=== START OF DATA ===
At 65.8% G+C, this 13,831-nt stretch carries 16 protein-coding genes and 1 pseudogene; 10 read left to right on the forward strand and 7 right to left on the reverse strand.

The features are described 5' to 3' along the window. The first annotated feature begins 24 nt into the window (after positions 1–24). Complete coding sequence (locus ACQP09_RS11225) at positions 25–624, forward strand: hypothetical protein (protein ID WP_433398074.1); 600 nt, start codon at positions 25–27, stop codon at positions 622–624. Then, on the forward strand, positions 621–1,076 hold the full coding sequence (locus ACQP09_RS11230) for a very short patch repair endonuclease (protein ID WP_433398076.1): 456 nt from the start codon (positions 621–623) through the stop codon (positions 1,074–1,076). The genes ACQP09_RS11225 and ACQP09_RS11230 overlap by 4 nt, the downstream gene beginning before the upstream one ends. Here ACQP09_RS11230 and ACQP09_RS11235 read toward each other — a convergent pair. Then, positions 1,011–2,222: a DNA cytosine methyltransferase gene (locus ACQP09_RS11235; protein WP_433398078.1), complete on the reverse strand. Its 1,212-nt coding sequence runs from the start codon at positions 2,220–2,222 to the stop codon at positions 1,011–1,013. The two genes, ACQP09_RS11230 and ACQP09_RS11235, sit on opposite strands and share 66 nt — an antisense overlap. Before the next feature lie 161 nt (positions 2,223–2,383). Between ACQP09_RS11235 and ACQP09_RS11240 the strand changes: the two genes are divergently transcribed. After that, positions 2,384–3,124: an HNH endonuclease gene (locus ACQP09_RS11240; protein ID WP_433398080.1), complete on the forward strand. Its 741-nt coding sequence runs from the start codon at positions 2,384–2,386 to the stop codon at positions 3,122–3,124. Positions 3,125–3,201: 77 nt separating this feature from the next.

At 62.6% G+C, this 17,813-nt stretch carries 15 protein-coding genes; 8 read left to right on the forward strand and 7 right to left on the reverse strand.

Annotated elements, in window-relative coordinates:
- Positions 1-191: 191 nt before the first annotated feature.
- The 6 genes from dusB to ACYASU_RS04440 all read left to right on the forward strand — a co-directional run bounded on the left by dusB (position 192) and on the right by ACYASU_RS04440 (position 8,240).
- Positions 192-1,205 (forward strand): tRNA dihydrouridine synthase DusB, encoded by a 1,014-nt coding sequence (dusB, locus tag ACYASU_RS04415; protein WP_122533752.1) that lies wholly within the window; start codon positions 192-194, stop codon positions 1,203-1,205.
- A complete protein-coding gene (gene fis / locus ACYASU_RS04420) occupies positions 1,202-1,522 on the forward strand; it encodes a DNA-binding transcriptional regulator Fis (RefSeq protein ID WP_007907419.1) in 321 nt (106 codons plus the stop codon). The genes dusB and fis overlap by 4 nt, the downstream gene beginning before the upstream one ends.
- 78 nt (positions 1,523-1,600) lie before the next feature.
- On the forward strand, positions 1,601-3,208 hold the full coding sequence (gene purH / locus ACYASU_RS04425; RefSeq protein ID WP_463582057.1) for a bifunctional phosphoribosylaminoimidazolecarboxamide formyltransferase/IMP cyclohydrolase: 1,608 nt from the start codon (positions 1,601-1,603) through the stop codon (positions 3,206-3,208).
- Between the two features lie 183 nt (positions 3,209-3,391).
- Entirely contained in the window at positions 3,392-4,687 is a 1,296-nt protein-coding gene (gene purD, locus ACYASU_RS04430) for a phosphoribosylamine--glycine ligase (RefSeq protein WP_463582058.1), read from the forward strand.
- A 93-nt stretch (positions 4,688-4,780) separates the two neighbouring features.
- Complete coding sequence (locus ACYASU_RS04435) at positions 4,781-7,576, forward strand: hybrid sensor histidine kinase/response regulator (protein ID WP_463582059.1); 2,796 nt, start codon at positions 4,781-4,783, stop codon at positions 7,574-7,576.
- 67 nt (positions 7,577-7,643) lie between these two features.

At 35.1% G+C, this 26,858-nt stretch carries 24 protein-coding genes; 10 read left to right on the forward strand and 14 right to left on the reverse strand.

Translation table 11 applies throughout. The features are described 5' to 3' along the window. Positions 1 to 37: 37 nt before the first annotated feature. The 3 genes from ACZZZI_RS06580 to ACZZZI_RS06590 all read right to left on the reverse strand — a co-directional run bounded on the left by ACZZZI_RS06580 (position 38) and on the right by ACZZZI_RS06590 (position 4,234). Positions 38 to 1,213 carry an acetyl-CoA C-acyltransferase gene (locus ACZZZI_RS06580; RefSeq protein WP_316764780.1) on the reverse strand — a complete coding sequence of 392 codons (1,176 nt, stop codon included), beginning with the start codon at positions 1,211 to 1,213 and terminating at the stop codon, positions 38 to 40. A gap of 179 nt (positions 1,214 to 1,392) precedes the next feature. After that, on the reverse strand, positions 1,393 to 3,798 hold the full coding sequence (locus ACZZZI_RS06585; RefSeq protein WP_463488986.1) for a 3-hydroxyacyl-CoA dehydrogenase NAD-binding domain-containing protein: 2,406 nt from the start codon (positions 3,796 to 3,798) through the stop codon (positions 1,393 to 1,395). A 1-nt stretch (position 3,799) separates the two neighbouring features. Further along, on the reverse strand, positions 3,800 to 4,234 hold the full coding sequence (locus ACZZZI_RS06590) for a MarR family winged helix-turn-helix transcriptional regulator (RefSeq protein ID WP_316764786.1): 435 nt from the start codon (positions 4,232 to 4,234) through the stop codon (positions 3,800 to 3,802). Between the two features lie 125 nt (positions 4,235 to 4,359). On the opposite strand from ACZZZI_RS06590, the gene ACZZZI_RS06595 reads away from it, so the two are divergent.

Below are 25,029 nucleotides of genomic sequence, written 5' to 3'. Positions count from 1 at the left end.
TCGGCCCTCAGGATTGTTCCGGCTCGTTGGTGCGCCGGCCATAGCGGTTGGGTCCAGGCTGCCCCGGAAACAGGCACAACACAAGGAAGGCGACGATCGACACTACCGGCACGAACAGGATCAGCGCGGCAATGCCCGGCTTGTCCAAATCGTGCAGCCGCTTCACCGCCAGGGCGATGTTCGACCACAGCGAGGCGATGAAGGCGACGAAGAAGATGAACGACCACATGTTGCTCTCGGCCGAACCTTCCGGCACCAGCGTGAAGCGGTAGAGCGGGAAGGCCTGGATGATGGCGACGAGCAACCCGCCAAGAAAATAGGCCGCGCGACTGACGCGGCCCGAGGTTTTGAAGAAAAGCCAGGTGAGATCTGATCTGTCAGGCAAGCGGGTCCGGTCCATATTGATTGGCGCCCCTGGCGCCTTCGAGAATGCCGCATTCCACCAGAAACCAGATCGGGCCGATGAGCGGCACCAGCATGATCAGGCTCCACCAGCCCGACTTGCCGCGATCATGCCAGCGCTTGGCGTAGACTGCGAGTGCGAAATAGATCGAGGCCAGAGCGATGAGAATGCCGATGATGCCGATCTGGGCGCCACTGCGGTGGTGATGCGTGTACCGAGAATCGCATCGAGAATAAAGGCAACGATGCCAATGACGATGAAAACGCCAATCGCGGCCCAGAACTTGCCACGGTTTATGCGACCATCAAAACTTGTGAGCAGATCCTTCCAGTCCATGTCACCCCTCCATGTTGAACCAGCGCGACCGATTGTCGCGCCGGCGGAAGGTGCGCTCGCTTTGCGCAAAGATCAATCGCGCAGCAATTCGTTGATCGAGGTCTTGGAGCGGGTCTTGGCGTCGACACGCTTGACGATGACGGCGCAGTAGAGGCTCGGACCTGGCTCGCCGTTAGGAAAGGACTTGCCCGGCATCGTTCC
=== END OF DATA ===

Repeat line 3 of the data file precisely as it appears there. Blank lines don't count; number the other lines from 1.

At 62.6% G+C, this 17,813-nt stretch carries 15 protein-coding genes; 8 read left to right on the forward strand and 7 right to left on the reverse strand.